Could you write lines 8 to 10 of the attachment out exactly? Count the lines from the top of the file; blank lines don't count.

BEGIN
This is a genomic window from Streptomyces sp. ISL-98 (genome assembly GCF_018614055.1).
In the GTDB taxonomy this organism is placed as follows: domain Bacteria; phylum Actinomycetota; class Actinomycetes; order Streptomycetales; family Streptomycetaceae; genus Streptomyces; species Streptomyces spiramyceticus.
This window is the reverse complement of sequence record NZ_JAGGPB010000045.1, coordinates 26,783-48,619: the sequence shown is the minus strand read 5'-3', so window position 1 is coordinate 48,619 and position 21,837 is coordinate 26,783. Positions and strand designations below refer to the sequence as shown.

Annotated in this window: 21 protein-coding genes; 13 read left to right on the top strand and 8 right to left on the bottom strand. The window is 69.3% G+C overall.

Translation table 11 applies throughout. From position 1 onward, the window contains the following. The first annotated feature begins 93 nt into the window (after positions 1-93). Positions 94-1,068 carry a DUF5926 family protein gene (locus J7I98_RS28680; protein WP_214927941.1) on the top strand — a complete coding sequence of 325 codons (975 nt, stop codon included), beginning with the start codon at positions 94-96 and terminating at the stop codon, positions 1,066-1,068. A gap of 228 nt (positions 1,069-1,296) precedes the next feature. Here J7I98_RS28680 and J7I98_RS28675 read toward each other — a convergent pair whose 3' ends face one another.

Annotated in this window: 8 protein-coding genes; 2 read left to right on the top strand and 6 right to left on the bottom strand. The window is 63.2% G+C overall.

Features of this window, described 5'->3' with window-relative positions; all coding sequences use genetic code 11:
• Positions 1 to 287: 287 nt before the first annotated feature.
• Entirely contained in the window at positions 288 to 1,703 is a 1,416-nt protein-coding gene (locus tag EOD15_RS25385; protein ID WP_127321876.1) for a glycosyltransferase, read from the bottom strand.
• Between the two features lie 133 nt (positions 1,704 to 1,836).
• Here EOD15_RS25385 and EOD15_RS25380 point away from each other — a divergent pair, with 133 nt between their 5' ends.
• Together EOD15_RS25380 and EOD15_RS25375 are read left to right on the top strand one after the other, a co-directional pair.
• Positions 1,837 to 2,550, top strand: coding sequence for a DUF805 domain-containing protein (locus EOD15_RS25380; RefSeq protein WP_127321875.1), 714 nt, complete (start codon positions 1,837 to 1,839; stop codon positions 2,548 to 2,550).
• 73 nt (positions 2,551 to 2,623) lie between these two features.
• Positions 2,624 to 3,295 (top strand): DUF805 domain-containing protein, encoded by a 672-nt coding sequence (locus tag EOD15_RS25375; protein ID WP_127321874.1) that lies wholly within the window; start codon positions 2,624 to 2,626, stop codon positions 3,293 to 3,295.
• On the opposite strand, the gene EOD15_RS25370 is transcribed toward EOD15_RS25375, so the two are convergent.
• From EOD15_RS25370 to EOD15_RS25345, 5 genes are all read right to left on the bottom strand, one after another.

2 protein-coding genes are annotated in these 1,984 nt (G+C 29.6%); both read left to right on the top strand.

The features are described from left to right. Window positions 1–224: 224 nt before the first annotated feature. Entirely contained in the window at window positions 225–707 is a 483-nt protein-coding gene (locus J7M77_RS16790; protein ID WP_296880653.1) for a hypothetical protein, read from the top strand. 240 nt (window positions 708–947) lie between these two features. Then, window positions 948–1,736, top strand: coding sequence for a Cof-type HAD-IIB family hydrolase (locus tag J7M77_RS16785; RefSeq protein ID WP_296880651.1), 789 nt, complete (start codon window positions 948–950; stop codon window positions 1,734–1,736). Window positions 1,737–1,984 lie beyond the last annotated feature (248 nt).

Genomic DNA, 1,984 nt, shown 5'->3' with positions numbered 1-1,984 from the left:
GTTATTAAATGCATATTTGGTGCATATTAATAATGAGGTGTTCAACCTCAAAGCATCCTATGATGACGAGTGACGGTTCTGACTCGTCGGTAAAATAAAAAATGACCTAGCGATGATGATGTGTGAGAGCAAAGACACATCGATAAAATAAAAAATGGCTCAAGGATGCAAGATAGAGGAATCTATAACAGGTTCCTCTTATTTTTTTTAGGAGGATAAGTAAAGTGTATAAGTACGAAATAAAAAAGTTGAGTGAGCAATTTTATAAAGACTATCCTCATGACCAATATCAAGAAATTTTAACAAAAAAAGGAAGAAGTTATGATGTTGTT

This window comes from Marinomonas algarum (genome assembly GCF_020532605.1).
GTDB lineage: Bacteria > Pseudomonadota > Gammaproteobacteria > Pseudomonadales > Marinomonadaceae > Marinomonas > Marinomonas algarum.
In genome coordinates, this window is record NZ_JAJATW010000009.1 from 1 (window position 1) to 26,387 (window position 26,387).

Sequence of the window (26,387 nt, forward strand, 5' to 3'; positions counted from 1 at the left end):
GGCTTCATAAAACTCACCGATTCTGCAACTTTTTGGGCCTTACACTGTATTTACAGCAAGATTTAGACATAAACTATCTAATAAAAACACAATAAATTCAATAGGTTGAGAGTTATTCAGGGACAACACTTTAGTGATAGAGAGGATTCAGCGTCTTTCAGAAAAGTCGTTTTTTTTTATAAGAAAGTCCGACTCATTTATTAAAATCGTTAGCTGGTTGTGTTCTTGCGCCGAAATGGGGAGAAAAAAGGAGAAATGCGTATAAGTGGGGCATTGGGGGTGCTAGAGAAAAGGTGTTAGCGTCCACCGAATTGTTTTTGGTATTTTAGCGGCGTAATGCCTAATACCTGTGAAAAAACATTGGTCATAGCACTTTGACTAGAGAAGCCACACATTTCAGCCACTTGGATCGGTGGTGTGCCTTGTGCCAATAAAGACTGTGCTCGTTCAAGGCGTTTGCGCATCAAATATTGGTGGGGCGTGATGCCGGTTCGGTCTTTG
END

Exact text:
• Positions 1 to 287: 287 nt before the first annotated feature.
• Entirely contained in the window at positions 288 to 1,703 is a 1,416-nt protein-coding gene (locus tag EOD15_RS25385; protein ID WP_127321876.1) for a glycosyltransferase, read from the bottom strand.
• Between the two features lie 133 nt (positions 1,704 to 1,836).